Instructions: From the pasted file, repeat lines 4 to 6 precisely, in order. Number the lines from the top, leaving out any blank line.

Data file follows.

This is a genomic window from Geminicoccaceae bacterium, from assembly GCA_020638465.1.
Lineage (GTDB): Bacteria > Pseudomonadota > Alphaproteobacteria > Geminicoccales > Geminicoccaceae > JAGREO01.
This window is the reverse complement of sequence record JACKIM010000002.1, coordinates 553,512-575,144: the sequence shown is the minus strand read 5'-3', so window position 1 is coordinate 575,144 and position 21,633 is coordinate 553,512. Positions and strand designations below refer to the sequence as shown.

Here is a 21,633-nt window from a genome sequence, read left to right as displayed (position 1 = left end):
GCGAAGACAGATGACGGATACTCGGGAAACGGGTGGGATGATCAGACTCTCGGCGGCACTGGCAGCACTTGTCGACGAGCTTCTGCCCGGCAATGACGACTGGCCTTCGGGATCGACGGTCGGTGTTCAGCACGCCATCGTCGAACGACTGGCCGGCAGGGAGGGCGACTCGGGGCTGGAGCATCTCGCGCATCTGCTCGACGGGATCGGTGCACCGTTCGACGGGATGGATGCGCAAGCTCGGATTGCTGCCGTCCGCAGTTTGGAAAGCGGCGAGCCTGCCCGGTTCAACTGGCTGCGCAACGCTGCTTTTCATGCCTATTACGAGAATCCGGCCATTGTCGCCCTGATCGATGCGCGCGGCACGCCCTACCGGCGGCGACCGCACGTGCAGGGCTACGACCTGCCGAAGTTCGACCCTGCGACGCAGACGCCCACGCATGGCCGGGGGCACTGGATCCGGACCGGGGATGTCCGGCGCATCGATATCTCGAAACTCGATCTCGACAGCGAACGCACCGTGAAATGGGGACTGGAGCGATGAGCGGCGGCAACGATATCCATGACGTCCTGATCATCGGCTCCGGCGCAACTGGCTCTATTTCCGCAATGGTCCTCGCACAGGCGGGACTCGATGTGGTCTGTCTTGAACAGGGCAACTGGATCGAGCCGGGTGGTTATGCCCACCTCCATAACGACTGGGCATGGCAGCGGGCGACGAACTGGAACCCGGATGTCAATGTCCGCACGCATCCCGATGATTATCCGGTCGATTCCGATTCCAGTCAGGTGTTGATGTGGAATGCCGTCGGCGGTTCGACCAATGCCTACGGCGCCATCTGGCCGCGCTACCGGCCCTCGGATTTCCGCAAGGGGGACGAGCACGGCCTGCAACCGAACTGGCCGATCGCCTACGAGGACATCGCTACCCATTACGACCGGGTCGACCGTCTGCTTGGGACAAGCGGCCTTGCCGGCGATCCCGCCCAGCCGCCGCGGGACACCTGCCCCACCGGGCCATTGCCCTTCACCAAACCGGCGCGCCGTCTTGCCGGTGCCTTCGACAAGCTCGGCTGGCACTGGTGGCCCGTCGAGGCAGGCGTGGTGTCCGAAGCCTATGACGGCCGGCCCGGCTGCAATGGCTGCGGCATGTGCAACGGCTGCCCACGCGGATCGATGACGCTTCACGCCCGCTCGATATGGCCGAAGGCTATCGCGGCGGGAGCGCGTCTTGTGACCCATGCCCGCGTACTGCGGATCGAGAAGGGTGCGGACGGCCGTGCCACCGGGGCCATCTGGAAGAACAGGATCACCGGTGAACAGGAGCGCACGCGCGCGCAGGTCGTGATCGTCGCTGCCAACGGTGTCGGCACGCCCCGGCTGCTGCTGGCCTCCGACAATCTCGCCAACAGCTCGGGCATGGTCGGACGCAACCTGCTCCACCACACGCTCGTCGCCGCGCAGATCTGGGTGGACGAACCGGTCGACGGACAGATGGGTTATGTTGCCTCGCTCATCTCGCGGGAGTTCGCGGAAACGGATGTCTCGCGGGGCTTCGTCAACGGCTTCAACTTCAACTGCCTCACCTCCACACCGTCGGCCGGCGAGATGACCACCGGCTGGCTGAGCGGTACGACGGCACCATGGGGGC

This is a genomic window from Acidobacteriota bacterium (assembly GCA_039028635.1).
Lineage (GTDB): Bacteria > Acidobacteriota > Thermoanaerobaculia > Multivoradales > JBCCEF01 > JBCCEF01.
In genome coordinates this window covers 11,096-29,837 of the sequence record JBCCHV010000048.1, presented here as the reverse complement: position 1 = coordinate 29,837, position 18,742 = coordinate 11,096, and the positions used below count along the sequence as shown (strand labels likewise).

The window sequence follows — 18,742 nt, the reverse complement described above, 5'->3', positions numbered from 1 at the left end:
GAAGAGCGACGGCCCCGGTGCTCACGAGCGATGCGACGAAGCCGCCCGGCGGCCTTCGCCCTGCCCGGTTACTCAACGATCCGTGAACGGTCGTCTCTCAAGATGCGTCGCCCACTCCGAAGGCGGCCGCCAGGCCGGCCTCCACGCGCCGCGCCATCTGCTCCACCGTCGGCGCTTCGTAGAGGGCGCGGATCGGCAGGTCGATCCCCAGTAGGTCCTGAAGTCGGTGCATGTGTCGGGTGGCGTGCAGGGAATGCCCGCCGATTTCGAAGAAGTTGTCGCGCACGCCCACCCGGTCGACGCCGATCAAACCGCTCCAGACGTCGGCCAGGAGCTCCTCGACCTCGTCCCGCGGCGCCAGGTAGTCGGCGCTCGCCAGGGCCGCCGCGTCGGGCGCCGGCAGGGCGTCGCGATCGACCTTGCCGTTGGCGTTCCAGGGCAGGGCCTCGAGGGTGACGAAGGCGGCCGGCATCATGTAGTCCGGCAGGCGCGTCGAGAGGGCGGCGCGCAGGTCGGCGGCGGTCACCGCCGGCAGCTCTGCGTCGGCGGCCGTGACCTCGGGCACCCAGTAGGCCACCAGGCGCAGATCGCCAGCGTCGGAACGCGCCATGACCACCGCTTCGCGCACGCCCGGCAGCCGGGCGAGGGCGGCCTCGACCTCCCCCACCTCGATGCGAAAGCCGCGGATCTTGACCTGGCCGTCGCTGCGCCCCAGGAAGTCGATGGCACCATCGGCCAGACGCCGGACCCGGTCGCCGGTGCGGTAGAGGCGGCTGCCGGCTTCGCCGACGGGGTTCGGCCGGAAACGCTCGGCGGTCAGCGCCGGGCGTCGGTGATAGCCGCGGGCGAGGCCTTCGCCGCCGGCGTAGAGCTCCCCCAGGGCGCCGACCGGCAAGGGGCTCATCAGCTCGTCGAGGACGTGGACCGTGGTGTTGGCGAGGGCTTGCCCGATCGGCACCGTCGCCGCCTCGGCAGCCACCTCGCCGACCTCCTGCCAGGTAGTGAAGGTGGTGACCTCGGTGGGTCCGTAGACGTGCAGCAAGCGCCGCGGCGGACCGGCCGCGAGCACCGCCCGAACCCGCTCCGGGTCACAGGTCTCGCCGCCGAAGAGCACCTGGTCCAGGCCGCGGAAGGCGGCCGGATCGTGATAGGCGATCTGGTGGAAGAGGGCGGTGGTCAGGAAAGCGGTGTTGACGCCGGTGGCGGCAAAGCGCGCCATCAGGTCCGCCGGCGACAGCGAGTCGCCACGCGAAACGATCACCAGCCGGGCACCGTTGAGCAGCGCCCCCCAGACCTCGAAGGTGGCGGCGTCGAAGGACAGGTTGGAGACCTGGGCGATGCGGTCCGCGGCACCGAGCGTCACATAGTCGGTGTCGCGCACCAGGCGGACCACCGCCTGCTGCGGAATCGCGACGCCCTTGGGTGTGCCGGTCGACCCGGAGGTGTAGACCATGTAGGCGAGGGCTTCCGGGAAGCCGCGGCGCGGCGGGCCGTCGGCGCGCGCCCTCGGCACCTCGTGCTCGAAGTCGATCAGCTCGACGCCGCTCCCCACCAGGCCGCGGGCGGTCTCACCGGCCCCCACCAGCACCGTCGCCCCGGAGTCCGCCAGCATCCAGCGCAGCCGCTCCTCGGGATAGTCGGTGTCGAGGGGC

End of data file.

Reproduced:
Here is a 21,633-nt window from a genome sequence, read left to right as displayed (position 1 = left end):
GCGAAGACAGATGACGGATACTCGGGAAACGGGTGGGATGATCAGACTCTCGGCGGCACTGGCAGCACTTGTCGACGAGCTTCTGCCCGGCAATGACGACTGGCCTTCGGGATCGACGGTCGGTGTTCAGCACGCCATCGTCGAACGACTGGCCGGCAGGGAGGGCGACTCGGGGCTGGAGCATCTCGCGCATCTGCTCGACGGGATCGGTGCACCGTTCGACGGGATGGATGCGCAAGCTCGGATTGCTGCCGTCCGCAGTTTGGAAAGCGGCGAGCCTGCCCGGTTCAACTGGCTGCGCAACGCTGCTTTTCATGCCTATTACGAGAATCCGGCCATTGTCGCCCTGATCGATGCGCGCGGCACGCCCTACCGGCGGCGACCGCACGTGCAGGGCTACGACCTGCCGAAGTTCGACCCTGCGACGCAGACGCCCACGCATGGCCGGGGGCACTGGATCCGGACCGGGGATGTCCGGCGCATCGATATCTCGAAACTCGATCTCGACAGCGAACGCACCGTGAAATGGGGACTGGAGCGATGAGCGGCGGCAACGATATCCATGACGTCCTGATCATCGGCTCCGGCGCAACTGGCTCTATTTCCGCAATGGTCCTCGCACAGGCGGGACTCGATGTGGTCTGTCTTGAACAGGGCAACTGGATCGAGCCGGGTGGTTATGCCCACCTCCATAACGACTGGGCATGGCAGCGGGCGACGAACTGGAACCCGGATGTCAATGTCCGCACGCATCCCGATGATTATCCGGTCGATTCCGATTCCAGTCAGGTGTTGATGTGGAATGCCGTCGGCGGTTCGACCAATGCCTACGGCGCCATCTGGCCGCGCTACCGGCCCTCGGATTTCCGCAAGGGGGACGAGCACGGCCTGCAACCGAACTGGCCGATCGCCTACGAGGACATCGCTACCCATTACGACCGGGTCGACCGTCTGCTTGGGACAAGCGGCCTTGCCGGCGATCCCGCCCAGCCGCCGCGGGACACCTGCCCCACCGGGCCATTGCCCTTCACCAAACCGGCGCGCCGTCTTGCCGGTGCCTTCGACAAGCTCGGCTGGCACTGGTGGCCCGTCGAGGCAGGCGTGGTGTCCGAAGCCTATGACGGCCGGCCCGGCTGCAATGGCTGCGGCATGTGCAACGGCTGCCCACGCGGATCGATGACGCTTCACGCCCGCTCGATATGGCCGAAGGCTATCGCGGCGGGAGCGCGTCTTGTGACCCATGCCCGCGTACTGCGGATCGAGAAGGGTGCGGACGGCCGTGCCACCGGGGCCATCTGGAAGAACAGGATCACCGGTGAACAGGAGCGCACGCGCGCGCAGGTCGTGATCGTCGCTGCCAACGGTGTCGGCACGCCCCGGCTGCTGCTGGCCTCCGACAATCTCGCCAACAGCTCGGGCATGGTCGGACGCAACCTGCTCCACCACACGCTCGTCGCCGCGCAGATCTGGGTGGACGAACCGGTCGACGGACAGATGGGTTATGTTGCCTCGCTCATCTCGCGGGAGTTCGCGGAAACGGATGTCTCGCGGGGCTTCGTCAACGGCTTCAACTTCAACTGCCTCACCTCCACACCGTCGGCCGGCGAGATGACCACCGGCTGGCTGAGCGGTACGACGGCACCATGGGGGC

This is a genomic window from Acidobacteriota bacterium (assembly GCA_039028635.1).